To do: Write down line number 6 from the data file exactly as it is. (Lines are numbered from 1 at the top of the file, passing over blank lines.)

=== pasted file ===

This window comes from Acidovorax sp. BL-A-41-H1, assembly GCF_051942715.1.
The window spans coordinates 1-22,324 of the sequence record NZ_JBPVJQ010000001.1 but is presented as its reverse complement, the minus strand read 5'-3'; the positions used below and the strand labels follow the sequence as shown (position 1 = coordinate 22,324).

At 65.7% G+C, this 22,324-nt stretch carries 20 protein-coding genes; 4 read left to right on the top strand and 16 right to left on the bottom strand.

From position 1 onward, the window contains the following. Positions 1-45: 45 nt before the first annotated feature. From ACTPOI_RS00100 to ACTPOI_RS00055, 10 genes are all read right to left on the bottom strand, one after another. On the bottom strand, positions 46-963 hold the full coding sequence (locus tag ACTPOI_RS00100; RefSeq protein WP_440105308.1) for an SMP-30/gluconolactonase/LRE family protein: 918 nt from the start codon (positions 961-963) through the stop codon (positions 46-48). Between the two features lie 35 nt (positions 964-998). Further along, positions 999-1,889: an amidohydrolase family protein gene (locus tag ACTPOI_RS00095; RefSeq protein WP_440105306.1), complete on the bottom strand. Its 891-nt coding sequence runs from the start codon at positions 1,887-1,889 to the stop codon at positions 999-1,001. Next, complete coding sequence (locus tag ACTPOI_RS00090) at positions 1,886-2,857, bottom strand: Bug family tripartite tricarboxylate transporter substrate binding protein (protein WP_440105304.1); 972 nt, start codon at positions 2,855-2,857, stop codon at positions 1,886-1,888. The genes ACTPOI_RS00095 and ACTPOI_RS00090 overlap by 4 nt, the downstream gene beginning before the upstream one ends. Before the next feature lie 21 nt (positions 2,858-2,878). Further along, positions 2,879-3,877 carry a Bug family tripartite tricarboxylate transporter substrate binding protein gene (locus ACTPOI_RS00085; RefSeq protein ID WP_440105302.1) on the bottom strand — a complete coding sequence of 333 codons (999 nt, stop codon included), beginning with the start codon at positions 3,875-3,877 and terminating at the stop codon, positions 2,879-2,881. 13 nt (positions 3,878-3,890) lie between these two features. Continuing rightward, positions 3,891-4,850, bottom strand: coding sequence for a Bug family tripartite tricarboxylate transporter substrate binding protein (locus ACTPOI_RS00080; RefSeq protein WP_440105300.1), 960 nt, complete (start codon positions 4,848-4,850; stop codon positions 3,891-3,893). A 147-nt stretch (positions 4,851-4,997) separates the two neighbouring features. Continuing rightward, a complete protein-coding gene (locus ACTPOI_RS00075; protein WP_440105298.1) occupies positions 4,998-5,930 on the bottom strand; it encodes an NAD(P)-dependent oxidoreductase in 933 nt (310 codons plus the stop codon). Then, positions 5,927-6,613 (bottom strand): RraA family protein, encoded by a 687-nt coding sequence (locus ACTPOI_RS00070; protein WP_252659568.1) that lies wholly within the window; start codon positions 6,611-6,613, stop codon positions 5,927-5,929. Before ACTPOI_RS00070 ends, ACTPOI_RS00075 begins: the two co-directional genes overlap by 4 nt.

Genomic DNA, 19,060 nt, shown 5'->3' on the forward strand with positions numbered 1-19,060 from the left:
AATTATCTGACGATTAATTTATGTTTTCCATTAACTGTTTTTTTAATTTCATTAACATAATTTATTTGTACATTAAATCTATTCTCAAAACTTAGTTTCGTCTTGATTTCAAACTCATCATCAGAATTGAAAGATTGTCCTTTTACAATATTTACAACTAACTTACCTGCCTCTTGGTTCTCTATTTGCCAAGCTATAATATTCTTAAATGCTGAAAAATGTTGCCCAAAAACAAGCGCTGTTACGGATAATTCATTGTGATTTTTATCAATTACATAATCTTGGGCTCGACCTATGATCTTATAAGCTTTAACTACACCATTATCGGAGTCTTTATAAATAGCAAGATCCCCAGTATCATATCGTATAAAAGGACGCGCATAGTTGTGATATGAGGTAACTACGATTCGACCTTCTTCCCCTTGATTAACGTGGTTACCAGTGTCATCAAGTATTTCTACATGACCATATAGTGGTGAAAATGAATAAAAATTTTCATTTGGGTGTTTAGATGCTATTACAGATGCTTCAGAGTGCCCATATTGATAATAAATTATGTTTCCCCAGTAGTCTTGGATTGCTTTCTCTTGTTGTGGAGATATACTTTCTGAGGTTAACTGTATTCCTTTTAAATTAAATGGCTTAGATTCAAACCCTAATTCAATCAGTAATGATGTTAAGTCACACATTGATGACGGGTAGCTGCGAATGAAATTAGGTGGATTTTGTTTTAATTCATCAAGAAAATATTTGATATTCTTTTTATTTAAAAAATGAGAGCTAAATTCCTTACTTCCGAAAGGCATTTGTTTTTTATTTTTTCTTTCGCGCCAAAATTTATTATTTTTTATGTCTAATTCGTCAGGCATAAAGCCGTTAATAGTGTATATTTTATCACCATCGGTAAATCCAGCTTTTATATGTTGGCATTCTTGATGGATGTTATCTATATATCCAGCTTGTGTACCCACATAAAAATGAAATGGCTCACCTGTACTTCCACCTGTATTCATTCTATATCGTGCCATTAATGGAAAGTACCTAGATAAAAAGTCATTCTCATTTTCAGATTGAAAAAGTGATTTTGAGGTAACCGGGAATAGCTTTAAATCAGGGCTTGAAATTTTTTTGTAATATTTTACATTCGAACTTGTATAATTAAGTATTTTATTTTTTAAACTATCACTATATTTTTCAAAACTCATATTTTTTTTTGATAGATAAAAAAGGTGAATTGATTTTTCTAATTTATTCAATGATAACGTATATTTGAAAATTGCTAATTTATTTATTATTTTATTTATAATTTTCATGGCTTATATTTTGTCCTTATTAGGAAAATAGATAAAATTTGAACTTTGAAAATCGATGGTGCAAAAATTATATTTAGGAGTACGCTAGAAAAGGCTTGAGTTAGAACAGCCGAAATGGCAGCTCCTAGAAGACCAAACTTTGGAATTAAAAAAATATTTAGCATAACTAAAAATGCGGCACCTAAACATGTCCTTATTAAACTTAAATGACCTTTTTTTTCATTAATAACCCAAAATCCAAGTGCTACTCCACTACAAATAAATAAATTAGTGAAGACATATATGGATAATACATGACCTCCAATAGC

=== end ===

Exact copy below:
AATTATCTGACGATTAATTTATGTTTTCCATTAACTGTTTTTTTAATTTCATTAACATAATTTATTTGTACATTAAATCTATTCTCAAAACTTAGTTTCGTCTTGATTTCAAACTCATCATCAGAATTGAAAGATTGTCCTTTTACAATATTTACAACTAACTTACCTGCCTCTTGGTTCTCTATTTGCCAAGCTATAATATTCTTAAATGCTGAAAAATGTTGCCCAAAAACAAGCGCTGTTACGGATAATTCATTGTGATTTTTATCAATTACATAATCTTGGGCTCGACCTATGATCTTATAAGCTTTAACTACACCATTATCGGAGTCTTTATAAATAGCAAGATCCCCAGTATCATATCGTATAAAAGGACGCGCATAGTTGTGATATGAGGTAACTACGATTCGACCTTCTTCCCCTTGATTAACGTGGTTACCAGTGTCATCAAGTATTTCTACATGACCATATAGTGGTGAAAATGAATAAAAATTTTCATTTGGGTGTTTAGATGCTATTACAGATGCTTCAGAGTGCCCATATTGATAATAAATTATGTTTCCCCAGTAGTCTTGGATTGCTTTCTCTTGTTGTGGAGATATACTTTCTGAGGTTAACTGTATTCCTTTTAAATTAAATGGCTTAGATTCAAACCCTAATTCAATCAGTAATGATGTTAAGTCACACATTGATGACGGGTAGCTGCGAATGAAATTAGGTGGATTTTGTTTTAATTCATCAAGAAAATATTTGATATTCTTTTTATTTAAAAAATGAGAGCTAAATTCCTTACTTCCGAAAGGCATTTGTTTTTTATTTTTTCTTTCGCGCCAAAATTTATTATTTTTTATGTCTAATTCGTCAGGCATAAAGCCGTTAATAGTGTATATTTTATCACCATCGGTAAATCCAGCTTTTATATGTTGGCATTCTTGATGGATGTTATCTATATATCCAGCTTGTGTACCCACATAAAAATGAAATGGCTCACCTGTACTTCCACCTGTATTCATTCTATATCGTGCCATTAATGGAAAGTACCTAGATAAAAAGTCATTCTCATTTTCAGATTGAAAAAGTGATTTTGAGGTAACCGGGAATAGCTTTAAATCAGGGCTTGAAATTTTTTTGTAATATTTTACATTCGAACTTGTATAATTAAGTATTTTATTTTTTAAACTATCACTATATTTTTCAAAACTCATATTTTTTTTTGATAGATAAAAAAGGTGAATTGATTTTTCTAATTTATTCAATGATAACGTATATTTGAAAATTGCTAATTTATTTATTATTTTATTTATAATTTTCATGGCTTATATTTTGTCCTTATTAGGAAAATAGATAAAATTTGAACTTTGAAAATCGATGGTGCAAAAATTATATTTAGGAGTACGCTAGAAAAGGCTTGAGTTAGAACAGCCGAAATGGCAGCTCCTAGAAGACCAAACTTTGGAATTAAAAAAATATTTAGCATAACTAAAAATGCGGCACCTAAACATGTCCTTATTAAACTTAAATGACCTTTTTTTTCATTAATAACCCAAAATCCAAGTGCTACTCCACTACAAATAAATAAATTAGTGAAGACATATATGGATAATACATGACCTCCAATAGC